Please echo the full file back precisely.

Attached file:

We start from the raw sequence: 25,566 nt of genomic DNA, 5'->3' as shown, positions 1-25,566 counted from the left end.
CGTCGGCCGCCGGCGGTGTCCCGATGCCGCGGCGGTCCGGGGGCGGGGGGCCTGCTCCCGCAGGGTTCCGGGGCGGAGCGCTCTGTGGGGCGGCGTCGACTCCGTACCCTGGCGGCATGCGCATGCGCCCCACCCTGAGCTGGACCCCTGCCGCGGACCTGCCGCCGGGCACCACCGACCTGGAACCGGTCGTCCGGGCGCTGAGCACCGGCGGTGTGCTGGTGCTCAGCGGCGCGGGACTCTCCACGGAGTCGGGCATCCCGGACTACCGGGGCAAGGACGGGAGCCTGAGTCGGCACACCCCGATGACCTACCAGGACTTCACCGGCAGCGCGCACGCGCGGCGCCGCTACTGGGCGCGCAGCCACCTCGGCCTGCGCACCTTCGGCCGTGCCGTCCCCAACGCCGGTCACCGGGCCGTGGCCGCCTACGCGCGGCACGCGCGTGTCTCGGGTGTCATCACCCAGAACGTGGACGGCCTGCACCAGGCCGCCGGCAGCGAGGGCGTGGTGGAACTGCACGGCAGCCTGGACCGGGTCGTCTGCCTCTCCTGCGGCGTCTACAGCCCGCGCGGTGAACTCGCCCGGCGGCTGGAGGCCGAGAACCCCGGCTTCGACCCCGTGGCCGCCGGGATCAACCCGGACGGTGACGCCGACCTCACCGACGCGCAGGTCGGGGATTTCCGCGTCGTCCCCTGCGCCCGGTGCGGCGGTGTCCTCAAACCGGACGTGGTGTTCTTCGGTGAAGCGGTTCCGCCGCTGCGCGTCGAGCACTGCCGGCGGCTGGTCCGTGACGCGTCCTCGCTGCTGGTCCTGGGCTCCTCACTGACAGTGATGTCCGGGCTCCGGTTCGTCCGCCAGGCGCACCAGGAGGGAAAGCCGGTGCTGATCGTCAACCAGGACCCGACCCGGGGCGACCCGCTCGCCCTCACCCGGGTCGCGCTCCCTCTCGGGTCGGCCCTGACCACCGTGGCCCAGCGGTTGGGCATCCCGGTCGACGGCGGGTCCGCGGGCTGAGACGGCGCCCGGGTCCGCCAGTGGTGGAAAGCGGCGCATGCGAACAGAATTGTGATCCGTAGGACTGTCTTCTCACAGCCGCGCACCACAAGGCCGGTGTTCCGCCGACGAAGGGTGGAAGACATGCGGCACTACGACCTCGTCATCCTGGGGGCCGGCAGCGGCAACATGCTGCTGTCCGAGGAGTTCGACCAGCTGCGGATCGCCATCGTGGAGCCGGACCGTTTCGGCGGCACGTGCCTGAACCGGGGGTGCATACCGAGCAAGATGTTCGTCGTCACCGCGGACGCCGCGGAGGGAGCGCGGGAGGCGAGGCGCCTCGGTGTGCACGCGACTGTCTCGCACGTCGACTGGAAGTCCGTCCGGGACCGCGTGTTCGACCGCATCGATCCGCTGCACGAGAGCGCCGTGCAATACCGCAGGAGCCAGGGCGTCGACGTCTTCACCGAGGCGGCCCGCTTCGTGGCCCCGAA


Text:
We start from the raw sequence: 25,566 nt of genomic DNA, 5'->3' as shown, positions 1-25,566 counted from the left end.
CGTCGGCCGCCGGCGGTGTCCCGATGCCGCGGCGGTCCGGGGGCGGGGGGCCTGCTCCCGCAGGGTTCCGGGGCGGAGCGCTCTGTGGGGCGGCGTCGACTCCGTACCCTGGCGGCATGCGCATGCGCCCCACCCTGAGCTGGACCCCTGCCGCGGACCTGCCGCCGGGCACCACCGACCTGGAACCGGTCGTCCGGGCGCTGAGCACCGGCGGTGTGCTGGTGCTCAGCGGCGCGGGACTCTCCACGGAGTCGGGCATCCCGGACTACCGGGGCAAGGACGGGAGCCTGAGTCGGCACACCCCGATGACCTACCAGGACTTCACCGGCAGCGCGCACGCGCGGCGCCGCTACTGGGCGCGCAGCCACCTCGGCCTGCGCACCTTCGGCCGTGCCGTCCCCAACGCCGGTCACCGGGCCGTGGCCGCCTACGCGCGGCACGCGCGTGTCTCGGGTGTCATCACCCAGAACGTGGACGGCCTGCACCAGGCCGCCGGCAGCGAGGGCGTGGTGGAACTGCACGGCAGCCTGGACCGGGTCGTCTGCCTCTCCTGCGGCGTCTACAGCCCGCGCGGTGAACTCGCCCGGCGGCTGGAGGCCGAGAACCCCGGCTTCGACCCCGTGGCCGCCGGGATCAACCCGGACGGTGACGCCGACCTCACCGACGCGCAGGTCGGGGATTTCCGCGTCGTCCCCTGCGCCCGGTGCGGCGGTGTCCTCAAACCGGACGTGGTGTTCTTCGGTGAAGCGGTTCCGCCGCTGCGCGTCGAGCACTGCCGGCGGCTGGTCCGTGACGCGTCCTCGCTGCTGGTCCTGGGCTCCTCACTGACAGTGATGTCCGGGCTCCGGTTCGTCCGCCAGGCGCACCAGGAGGGAAAGCCGGTGCTGATCGTCAACCAGGACCCGACCCGGGGCGACCCGCTCGCCCTCACCCGGGTCGCGCTCCCTCTCGGGTCGGCCCTGACCACCGTGGCCCAGCGGTTGGGCATCCCGGTCGACGGCGGGTCCGCGGGCTGAGACGGCGCCCGGGTCCGCCAGTGGTGGAAAGCGGCGCATGCGAACAGAATTGTGATCCGTAGGACTGTCTTCTCACAGCCGCGCACCACAAGGCCGGTGTTCCGCCGACGAAGGGTGGAAGACATGCGGCACTACGACCTCGTCATCCTGGGGGCCGGCAGCGGCAACATGCTGCTGTCCGAGGAGTTCGACCAGCTGCGGATCGCCATCGTGGAGCCGGACCGTTTCGGCGGCACGTGCCTGAACCGGGGGTGCATACCGAGCAAGATGTTCGTCGTCACCGCGGACGCCGCGGAGGGAGCGCGGGAGGCGAGGCGCCTCGGTGTGCACGCGACTGTCTCGCACGTCGACTGGAAGTCCGTCCGGGACCGCGTGTTCGACCGCATCGATCCGCTGCACGAGAGCGCCGTGCAATACCGCAGGAGCCAGGGCGTCGACGTCTTCACCGAGGCGGCCCGCTTCGTGGCCCCGAA